It’s appropriate that the final stop on Wesley McNair’s “Last Hurrah” tour as Maine poet laureate is the Chebeague Island Library in Casco Bay on Dec. 6. As Maine’s poetry ambassador, McNair has tried to remove the stuffiness that sometimes surrounds poetry and put it in the hands of everyday people.

For five years, McNair has visited cities and towns across Maine – 175 in all – to read poems he’s written as well as works by others, focusing on the imperfection of life and celebrating its joys and sorrows. But Chebeague is special. “It’s the only town in Maine, or the only place in Maine, where there is a weekly poetry group, not to write poetry, but to appreciate it,” said McNair, a retired university professor from Mercer.

“That’s why I’ve spent the last nearly five years doing the things I do,” he said. “One of the encouraging things I’ve discovered is how much the people of Maine seem to really like poems and poetry, especially poems that come out of life experiences and help us have insight and help us understand our lives and live them more truly.”

As poet laureate, McNair has used his post to improve the lives of Mainers by introducing them to and reminding them of the reward of a few well-chosen words, smartly arranged in lines and conveying observations and commentary with emotion and humor. He has stumped for poetry like a politician, speaking at any library, school or grange hall where he’s invited, and at agricultural fairs and churches. He introduced a weekly poetry column in newspapers around Maine, edited two anthologies of poems and rescued Maine’s illustrious poets of the past – Longfellow, Millay and Edwin Arlington Robinson – from what he calls their “wax museum” status by reading their poems and putting their lives in context.

His five-year term ends this winter.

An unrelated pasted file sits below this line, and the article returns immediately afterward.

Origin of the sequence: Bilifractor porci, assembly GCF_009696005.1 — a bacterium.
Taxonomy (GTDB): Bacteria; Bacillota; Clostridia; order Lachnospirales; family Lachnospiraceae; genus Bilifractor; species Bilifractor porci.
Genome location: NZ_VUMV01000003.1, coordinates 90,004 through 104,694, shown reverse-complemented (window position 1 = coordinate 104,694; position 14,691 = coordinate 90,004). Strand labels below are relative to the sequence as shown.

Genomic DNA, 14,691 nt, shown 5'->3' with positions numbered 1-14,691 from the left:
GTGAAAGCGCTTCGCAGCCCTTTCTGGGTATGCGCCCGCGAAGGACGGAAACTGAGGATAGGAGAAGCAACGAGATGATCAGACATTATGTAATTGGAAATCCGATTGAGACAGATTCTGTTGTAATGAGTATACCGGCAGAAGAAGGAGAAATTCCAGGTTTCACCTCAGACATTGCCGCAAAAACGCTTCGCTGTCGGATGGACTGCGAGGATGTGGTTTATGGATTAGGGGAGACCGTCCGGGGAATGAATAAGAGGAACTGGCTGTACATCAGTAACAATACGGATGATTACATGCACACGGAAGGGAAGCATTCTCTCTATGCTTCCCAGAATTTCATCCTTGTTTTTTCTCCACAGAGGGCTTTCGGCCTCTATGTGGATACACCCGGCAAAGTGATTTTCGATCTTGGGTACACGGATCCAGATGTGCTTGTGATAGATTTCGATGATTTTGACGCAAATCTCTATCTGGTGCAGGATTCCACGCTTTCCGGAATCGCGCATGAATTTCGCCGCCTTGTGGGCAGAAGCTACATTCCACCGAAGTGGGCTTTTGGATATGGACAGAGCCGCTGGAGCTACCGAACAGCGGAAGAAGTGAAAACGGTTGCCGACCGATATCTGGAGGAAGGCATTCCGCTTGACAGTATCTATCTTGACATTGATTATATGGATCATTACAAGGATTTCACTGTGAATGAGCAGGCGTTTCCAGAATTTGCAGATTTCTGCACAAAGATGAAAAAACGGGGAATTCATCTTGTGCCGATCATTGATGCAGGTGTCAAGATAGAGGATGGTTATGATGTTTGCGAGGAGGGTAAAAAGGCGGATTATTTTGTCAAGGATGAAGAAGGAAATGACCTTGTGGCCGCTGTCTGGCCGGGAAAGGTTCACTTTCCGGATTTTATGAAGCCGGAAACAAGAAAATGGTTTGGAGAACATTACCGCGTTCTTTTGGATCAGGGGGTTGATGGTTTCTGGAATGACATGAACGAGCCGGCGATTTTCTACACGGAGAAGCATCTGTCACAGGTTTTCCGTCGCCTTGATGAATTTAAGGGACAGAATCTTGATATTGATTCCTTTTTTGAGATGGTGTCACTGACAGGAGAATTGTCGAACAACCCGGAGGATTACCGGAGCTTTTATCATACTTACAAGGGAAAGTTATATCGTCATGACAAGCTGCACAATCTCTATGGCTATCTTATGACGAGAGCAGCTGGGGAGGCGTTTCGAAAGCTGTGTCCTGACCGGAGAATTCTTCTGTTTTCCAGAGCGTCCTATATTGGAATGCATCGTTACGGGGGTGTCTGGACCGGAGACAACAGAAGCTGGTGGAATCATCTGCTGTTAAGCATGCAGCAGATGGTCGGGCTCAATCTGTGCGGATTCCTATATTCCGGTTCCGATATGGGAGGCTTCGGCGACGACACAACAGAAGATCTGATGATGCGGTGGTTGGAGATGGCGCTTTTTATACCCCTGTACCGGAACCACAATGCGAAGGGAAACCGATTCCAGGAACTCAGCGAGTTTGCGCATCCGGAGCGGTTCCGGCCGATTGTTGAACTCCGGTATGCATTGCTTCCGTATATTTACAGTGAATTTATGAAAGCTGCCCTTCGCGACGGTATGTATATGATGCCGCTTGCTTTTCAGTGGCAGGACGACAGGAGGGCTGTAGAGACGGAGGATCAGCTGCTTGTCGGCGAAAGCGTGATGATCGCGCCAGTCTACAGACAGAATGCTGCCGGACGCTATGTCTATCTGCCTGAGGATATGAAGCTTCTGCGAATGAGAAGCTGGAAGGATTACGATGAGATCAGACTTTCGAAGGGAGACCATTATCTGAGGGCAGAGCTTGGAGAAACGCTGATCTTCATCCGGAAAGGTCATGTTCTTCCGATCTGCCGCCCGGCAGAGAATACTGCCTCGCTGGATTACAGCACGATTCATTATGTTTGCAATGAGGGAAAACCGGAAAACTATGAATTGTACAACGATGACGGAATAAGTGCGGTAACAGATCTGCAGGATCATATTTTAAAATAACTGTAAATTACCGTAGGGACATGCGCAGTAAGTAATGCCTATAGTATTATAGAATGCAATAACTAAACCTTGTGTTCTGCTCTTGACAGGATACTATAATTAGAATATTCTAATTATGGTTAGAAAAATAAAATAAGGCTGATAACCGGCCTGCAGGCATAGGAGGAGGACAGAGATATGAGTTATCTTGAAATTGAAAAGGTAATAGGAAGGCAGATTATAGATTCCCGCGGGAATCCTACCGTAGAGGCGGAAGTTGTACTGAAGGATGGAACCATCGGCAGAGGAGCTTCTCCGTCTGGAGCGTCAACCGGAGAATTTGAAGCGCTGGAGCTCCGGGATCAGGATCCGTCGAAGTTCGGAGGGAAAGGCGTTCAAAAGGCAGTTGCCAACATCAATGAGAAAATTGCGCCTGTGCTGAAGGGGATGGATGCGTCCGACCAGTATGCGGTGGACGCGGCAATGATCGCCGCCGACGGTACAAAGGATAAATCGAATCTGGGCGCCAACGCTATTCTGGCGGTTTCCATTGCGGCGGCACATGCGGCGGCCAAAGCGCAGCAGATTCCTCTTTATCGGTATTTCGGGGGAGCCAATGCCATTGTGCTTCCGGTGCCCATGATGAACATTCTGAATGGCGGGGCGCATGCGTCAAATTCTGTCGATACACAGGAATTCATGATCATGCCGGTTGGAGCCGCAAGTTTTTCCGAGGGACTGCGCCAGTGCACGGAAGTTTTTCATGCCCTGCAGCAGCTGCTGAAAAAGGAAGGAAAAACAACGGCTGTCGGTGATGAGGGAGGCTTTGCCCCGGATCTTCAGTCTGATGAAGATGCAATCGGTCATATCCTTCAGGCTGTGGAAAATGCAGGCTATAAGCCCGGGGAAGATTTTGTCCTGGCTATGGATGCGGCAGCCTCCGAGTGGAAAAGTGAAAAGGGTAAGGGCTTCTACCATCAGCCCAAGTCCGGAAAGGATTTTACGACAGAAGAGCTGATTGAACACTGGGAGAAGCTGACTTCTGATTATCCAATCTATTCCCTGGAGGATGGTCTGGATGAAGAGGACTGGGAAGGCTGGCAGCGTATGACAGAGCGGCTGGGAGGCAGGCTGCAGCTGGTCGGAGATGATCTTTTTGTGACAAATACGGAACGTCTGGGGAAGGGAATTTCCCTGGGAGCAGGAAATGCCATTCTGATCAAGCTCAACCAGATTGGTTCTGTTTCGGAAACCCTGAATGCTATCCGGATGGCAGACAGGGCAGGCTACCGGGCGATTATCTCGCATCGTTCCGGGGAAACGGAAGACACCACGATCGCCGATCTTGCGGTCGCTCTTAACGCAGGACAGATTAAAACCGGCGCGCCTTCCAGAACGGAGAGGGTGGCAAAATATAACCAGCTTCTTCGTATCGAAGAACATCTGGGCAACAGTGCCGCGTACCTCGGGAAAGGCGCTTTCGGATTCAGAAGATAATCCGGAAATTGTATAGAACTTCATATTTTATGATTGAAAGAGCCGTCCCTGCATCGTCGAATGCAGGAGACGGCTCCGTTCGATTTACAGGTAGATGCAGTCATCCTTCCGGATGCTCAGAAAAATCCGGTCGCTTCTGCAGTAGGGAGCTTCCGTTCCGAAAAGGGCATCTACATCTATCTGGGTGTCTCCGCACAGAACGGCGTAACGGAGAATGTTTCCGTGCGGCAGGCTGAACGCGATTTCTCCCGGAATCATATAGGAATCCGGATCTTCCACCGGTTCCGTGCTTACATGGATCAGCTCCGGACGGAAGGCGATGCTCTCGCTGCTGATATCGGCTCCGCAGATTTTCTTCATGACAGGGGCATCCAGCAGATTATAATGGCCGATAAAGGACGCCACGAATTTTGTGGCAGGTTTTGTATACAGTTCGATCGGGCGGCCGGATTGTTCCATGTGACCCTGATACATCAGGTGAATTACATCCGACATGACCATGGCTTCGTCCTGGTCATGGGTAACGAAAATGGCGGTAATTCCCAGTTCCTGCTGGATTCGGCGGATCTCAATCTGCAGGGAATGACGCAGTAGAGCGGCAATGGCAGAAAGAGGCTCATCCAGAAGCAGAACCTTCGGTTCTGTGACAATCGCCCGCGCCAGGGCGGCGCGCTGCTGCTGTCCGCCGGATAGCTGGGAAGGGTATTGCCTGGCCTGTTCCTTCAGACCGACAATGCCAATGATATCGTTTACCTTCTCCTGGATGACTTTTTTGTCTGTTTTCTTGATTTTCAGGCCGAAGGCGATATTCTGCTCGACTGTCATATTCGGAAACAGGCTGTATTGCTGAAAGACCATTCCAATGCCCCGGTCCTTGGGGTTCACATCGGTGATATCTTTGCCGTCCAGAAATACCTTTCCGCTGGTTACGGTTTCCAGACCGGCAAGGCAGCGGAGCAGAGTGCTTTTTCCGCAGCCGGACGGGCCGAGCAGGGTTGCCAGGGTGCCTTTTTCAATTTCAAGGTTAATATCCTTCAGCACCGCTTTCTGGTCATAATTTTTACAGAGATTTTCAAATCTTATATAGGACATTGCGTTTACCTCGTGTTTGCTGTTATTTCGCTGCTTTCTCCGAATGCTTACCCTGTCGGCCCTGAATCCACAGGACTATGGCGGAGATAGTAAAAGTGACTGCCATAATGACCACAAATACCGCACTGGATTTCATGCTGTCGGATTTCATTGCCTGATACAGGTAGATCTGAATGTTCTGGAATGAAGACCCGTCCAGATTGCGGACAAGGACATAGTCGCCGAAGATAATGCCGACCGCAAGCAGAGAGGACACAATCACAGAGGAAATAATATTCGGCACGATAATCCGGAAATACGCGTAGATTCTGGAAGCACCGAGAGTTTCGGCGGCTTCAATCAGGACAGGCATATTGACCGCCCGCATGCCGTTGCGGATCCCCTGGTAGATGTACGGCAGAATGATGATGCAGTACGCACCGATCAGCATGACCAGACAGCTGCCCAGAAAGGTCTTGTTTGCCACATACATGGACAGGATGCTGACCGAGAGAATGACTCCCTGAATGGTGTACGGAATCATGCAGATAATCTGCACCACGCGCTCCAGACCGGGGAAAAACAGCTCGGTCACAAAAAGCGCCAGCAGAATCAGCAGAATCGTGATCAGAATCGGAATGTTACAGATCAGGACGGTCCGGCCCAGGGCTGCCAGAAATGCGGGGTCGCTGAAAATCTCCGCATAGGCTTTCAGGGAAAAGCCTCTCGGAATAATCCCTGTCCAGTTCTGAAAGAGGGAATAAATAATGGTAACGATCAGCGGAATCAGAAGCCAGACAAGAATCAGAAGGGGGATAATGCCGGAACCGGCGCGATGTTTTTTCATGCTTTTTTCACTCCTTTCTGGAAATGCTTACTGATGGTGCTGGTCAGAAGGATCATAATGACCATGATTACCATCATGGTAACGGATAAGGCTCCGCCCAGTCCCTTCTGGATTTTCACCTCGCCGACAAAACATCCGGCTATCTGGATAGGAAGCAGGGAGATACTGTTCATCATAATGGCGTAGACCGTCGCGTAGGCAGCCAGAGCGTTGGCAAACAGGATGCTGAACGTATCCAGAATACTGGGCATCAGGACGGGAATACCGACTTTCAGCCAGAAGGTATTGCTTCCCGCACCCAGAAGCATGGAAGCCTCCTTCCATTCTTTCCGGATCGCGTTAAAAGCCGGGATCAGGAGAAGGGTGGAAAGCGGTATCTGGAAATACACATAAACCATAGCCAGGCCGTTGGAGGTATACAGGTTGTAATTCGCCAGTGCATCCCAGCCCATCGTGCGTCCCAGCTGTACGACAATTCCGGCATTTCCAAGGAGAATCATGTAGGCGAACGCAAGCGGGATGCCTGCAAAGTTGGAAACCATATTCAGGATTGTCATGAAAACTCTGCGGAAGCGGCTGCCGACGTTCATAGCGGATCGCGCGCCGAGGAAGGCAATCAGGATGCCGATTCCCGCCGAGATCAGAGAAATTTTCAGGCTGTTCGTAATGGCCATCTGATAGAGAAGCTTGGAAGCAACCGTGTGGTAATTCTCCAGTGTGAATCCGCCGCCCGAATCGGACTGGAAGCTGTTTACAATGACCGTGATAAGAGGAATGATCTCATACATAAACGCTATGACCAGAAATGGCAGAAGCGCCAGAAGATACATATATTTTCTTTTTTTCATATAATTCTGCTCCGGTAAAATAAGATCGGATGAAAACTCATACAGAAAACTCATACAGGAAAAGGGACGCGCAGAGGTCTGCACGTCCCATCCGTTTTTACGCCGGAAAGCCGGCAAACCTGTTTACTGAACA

McNair is a regular guy, said Chebeague library director Deborah A. Bowman. He could be anybody’s father or grandfather, with his cajoling demeanor and friendly white beard. He smiles a lot, likes to laugh and never comes across as smarter than the person he’s talking with, Bowman said.


“When he comes to Chebeague, he’s a Chebeaguer,” she said. “He will sit and talk with anybody, and he gives you his full attention. His poetry is so Maine, it’s so local.”

She observed the depth of McNair’s humility when he shared a work-in-progress with his island friends. He wanted their feedback. Hearing him read unfinished pieces and making edits on the fly “was like watching someone paint,” Bowman said.

Joshua Bodwell, executive director of the Maine Writers & Publishers Alliance, said McNair’s success as poet laureate is communication. McNair is a good listener and understands people’s motivations and inspirations. Those attributes make him a good poet, Bodwell said.

“Wes’ poetry has always eschewed obscurity in favor of accessibility. He has sought to say difficult things in simple ways,” Bodwell said. “As the poet laureate, Wes has followed this same instinct of communication and walked a line to both honor poets and poetry, and to bring poetry to people as a sort of conversation in which they feel included.”

Last May, McNair read from the pulpit of a Unitarian church in Sangerville, framed by a mural that featured Plato, Moses and Jesus Christ. McNair noted the name of the mural: “Christianity Triumphant.”

“Standing in front of it while I read poems in my high pulpit, I felt a little triumphant, too,” he said.

– Bob Keyes

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